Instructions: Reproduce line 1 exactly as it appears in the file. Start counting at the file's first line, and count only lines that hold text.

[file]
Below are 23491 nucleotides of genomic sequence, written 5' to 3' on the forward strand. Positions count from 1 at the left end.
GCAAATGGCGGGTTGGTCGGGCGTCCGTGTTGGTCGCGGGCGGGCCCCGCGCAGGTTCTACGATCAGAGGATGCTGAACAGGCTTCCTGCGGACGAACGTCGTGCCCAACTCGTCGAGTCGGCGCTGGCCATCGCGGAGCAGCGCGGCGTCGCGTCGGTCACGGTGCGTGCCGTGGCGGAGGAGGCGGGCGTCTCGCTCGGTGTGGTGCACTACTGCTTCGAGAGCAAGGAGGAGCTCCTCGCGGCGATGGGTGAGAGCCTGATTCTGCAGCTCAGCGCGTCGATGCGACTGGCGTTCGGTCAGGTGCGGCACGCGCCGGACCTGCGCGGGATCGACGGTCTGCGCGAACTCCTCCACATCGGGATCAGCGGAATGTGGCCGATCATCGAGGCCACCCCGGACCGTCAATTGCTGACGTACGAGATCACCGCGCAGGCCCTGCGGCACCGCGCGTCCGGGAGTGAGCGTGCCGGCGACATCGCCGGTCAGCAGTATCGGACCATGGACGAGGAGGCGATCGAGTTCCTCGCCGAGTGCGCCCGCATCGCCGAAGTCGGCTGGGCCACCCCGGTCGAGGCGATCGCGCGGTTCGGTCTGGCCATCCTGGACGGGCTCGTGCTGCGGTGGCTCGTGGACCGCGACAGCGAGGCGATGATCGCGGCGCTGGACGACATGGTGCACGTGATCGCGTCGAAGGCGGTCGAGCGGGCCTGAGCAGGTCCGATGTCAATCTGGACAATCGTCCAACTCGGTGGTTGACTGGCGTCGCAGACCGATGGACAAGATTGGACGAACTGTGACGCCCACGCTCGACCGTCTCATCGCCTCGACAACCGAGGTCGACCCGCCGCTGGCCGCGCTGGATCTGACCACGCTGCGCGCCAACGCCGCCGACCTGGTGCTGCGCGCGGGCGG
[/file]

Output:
Below are 23491 nucleotides of genomic sequence, written 5' to 3' on the forward strand. Positions count from 1 at the left end.